A serious question: for there is no promise to the man who enters it in his own spirit; to gratify his pride, or to support a party. There must be a good cause to make a martyr. Why did these men enter the furnace? . They might have escaped it, but it was set before them with a penalty : they must enter the furnace if they did not bow down to the idol. They were confident of safety, if they entered the furnace to avoid bowing down; but they were not sure of escaping a more dreadful furnace if they did bow down. It was not for THEM, therefore, to turn, though the penalty was so tremendous. They entered thus the furnace for Christ: that is, as believers in the Messiah to come, as witnesses for God and his truth.

Here another question arises: “Was this person, who walked with them, Christ ?”

I answer, that ‘His goings forth were from everlasting—His delights were with the sons of men.? His visits were frequent in the old world, and his visible appearances many. It is said, "The LORD came down-The LORD appeared to Abraham-The LORD wrestled with · Jacob-The Angel OF LORD conversed with Manoah,' but he gave signs of the divine character, that he was the Angel Jehovah.



It is said, “The LORD talked with Moses and the elders of Israel;' yet our Lord told the Jews, that his Father never was visible. No man hath seen God at any time. Who then was the Lord, that was then made visible? Whose goings forth were from everlasting.? Whose delights were with the sons of Men? Who was the Lord that was tempted forty years in the desert? The Apostle tells us that they tempted Christ in the wilderness.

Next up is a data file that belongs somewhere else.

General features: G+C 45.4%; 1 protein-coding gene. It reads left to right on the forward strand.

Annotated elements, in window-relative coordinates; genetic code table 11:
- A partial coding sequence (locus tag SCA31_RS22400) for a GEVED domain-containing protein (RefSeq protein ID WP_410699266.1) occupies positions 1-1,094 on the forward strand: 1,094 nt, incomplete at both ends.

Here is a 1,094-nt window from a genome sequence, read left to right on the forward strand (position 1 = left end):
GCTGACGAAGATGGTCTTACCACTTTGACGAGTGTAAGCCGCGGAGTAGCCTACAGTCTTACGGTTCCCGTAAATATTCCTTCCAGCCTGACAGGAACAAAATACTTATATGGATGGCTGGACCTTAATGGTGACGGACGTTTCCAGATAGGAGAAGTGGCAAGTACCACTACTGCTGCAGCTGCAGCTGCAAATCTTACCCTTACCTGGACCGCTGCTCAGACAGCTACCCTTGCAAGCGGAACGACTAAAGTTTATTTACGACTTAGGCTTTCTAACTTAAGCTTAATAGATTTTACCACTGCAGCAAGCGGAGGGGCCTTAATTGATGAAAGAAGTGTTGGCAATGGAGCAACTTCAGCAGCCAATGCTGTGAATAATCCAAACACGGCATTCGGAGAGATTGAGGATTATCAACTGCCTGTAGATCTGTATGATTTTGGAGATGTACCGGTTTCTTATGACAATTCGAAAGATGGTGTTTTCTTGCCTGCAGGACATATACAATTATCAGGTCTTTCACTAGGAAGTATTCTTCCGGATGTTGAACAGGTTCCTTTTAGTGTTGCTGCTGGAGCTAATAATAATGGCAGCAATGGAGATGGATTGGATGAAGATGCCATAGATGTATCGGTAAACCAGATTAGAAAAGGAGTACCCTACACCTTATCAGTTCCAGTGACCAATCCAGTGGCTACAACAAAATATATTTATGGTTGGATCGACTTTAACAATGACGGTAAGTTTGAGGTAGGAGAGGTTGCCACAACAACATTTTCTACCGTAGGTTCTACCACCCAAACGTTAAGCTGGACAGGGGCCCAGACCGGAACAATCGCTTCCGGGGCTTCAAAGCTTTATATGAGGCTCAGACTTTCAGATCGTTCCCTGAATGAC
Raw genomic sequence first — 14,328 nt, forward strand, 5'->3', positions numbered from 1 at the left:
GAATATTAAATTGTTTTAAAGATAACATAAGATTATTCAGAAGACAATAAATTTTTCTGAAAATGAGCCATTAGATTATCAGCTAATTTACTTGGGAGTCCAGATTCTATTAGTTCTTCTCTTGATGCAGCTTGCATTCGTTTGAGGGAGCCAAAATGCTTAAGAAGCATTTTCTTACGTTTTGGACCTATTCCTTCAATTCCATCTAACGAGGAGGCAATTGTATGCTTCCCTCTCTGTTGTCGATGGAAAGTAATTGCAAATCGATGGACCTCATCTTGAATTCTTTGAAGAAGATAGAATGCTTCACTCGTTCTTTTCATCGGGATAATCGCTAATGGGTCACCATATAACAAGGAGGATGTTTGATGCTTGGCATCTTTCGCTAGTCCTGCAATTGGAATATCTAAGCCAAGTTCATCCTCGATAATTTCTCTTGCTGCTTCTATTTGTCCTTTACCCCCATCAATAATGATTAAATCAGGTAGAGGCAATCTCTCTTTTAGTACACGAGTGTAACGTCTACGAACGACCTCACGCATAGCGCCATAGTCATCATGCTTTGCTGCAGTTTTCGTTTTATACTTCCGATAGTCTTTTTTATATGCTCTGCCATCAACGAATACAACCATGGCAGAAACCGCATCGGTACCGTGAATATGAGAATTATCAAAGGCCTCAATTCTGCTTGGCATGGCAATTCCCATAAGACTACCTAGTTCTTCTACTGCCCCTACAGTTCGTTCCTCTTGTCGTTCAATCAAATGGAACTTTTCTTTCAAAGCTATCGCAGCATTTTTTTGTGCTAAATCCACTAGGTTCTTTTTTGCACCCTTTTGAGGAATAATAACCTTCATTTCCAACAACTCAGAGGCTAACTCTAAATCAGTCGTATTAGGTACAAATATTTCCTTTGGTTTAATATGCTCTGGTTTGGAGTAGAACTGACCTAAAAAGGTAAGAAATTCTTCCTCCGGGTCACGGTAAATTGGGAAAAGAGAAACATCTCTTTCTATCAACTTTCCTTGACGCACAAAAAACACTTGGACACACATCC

After his coming in the flesh, we find that he arrested Saul the Pharisee: 'Saul, Saul, Why persecutest thou me?' And this same Saul, afterward in his temptation, which was his fiery trial, had no other resource than the grace of Christ. He was in the furnace with him.

It is manifest, therefore, that the person who conducted the whole Mosaic Dispensation was He, whose delights were with the sons of men'-God


THE Son.




Whatever reasons, therefore, the king might have for saying, “The form of the fourth is like the Son of God, whatever he might have learnt from the writings or reports of the Jews, and whatever might be his meaning herein, yet a divine person was found walking with these men: he, therefore, that entereth the furnace for Christ, shall find a divine person walking with him there.